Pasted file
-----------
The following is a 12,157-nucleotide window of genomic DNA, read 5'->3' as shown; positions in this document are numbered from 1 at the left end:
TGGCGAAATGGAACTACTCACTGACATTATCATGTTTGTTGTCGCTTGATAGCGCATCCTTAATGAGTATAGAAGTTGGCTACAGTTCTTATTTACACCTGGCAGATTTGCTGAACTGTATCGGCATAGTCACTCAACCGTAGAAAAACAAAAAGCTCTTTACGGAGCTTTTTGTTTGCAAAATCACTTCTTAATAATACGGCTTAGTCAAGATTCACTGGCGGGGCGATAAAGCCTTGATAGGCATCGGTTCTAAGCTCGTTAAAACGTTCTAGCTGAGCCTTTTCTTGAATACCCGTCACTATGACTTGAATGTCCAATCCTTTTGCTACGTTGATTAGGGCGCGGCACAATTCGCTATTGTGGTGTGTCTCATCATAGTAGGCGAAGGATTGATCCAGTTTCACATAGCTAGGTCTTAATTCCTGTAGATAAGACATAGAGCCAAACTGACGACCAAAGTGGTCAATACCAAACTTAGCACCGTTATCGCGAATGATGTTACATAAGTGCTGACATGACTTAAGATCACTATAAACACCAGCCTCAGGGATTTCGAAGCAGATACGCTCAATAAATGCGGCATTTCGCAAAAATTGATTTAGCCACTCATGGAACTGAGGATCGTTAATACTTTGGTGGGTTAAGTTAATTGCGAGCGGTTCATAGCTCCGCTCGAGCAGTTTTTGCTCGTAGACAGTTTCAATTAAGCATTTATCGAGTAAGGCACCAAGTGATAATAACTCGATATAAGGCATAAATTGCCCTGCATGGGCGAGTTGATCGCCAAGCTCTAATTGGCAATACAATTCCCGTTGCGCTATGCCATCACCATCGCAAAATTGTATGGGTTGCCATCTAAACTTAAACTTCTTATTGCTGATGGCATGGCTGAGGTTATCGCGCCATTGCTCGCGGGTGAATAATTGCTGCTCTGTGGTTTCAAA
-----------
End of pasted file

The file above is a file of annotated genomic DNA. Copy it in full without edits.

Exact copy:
The following is a 12,157-nucleotide window of genomic DNA, read 5'->3' as shown; positions in this document are numbered from 1 at the left end:
TGGCGAAATGGAACTACTCACTGACATTATCATGTTTGTTGTCGCTTGATAGCGCATCCTTAATGAGTATAGAAGTTGGCTACAGTTCTTATTTACACCTGGCAGATTTGCTGAACTGTATCGGCATAGTCACTCAACCGTAGAAAAACAAAAAGCTCTTTACGGAGCTTTTTGTTTGCAAAATCACTTCTTAATAATACGGCTTAGTCAAGATTCACTGGCGGGGCGATAAAGCCTTGATAGGCATCGGTTCTAAGCTCGTTAAAACGTTCTAGCTGAGCCTTTTCTTGAATACCCGTCACTATGACTTGAATGTCCAATCCTTTTGCTACGTTGATTAGGGCGCGGCACAATTCGCTATTGTGGTGTGTCTCATCATAGTAGGCGAAGGATTGATCCAGTTTCACATAGCTAGGTCTTAATTCCTGTAGATAAGACATAGAGCCAAACTGACGACCAAAGTGGTCAATACCAAACTTAGCACCGTTATCGCGAATGATGTTACATAAGTGCTGACATGACTTAAGATCACTATAAACACCAGCCTCAGGGATTTCGAAGCAGATACGCTCAATAAATGCGGCATTTCGCAAAAATTGATTTAGCCACTCATGGAACTGAGGATCGTTAATACTTTGGTGGGTTAAGTTAATTGCGAGCGGTTCATAGCTCCGCTCGAGCAGTTTTTGCTCGTAGACAGTTTCAATTAAGCATTTATCGAGTAAGGCACCAAGTGATAATAACTCGATATAAGGCATAAATTGCCCTGCATGGGCGAGTTGATCGCCAAGCTCTAATTGGCAATACAATTCCCGTTGCGCTATGCCATCACCATCGCAAAATTGTATGGGTTGCCATCTAAACTTAAACTTCTTATTGCTGATGGCATGGCTGAGGTTATCGCGCCATTGCTCGCGGGTGAATAATTGCTGCTCTGTGGTTTCAAA